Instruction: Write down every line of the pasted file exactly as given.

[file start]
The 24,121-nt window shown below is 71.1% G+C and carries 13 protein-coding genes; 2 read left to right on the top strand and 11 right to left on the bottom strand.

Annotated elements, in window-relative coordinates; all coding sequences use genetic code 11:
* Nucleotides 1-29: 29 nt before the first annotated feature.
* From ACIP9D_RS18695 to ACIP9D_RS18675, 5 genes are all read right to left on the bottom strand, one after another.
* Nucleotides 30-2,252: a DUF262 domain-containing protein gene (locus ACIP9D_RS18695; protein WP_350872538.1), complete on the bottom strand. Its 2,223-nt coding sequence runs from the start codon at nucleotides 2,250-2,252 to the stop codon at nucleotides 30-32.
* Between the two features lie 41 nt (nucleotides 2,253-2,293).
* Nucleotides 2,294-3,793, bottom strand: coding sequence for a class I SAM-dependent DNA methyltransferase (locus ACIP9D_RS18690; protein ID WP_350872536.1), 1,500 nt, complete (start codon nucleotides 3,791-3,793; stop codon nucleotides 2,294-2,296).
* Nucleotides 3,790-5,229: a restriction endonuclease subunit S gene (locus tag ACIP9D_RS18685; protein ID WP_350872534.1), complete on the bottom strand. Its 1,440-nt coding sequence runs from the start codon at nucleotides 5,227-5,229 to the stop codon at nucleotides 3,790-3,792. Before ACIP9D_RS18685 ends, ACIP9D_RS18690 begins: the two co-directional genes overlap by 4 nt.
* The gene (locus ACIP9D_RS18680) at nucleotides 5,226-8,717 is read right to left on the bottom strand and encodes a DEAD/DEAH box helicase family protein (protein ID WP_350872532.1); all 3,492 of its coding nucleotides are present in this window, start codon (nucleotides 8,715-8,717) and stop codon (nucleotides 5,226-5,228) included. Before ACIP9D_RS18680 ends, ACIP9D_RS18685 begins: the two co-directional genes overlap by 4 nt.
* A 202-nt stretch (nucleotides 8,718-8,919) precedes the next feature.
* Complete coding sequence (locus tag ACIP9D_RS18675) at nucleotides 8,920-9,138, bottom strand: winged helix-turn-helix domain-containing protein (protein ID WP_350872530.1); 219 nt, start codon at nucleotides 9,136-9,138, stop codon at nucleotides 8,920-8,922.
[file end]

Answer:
The 24,121-nt window shown below is 71.1% G+C and carries 13 protein-coding genes; 2 read left to right on the top strand and 11 right to left on the bottom strand.

Annotated elements, in window-relative coordinates; all coding sequences use genetic code 11:
* Nucleotides 1-29: 29 nt before the first annotated feature.
* From ACIP9D_RS18695 to ACIP9D_RS18675, 5 genes are all read right to left on the bottom strand, one after another.
* Nucleotides 30-2,252: a DUF262 domain-containing protein gene (locus ACIP9D_RS18695; protein WP_350872538.1), complete on the bottom strand. Its 2,223-nt coding sequence runs from the start codon at nucleotides 2,250-2,252 to the stop codon at nucleotides 30-32.
* Between the two features lie 41 nt (nucleotides 2,253-2,293).
* Nucleotides 2,294-3,793, bottom strand: coding sequence for a class I SAM-dependent DNA methyltransferase (locus ACIP9D_RS18690; protein ID WP_350872536.1), 1,500 nt, complete (start codon nucleotides 3,791-3,793; stop codon nucleotides 2,294-2,296).
* Nucleotides 3,790-5,229: a restriction endonuclease subunit S gene (locus tag ACIP9D_RS18685; protein ID WP_350872534.1), complete on the bottom strand. Its 1,440-nt coding sequence runs from the start codon at nucleotides 5,227-5,229 to the stop codon at nucleotides 3,790-3,792. Before ACIP9D_RS18685 ends, ACIP9D_RS18690 begins: the two co-directional genes overlap by 4 nt.
* The gene (locus ACIP9D_RS18680) at nucleotides 5,226-8,717 is read right to left on the bottom strand and encodes a DEAD/DEAH box helicase family protein (protein ID WP_350872532.1); all 3,492 of its coding nucleotides are present in this window, start codon (nucleotides 8,715-8,717) and stop codon (nucleotides 5,226-5,228) included. Before ACIP9D_RS18680 ends, ACIP9D_RS18685 begins: the two co-directional genes overlap by 4 nt.
* A 202-nt stretch (nucleotides 8,718-8,919) precedes the next feature.
* Complete coding sequence (locus tag ACIP9D_RS18675) at nucleotides 8,920-9,138, bottom strand: winged helix-turn-helix domain-containing protein (protein ID WP_350872530.1); 219 nt, start codon at nucleotides 9,136-9,138, stop codon at nucleotides 8,920-8,922.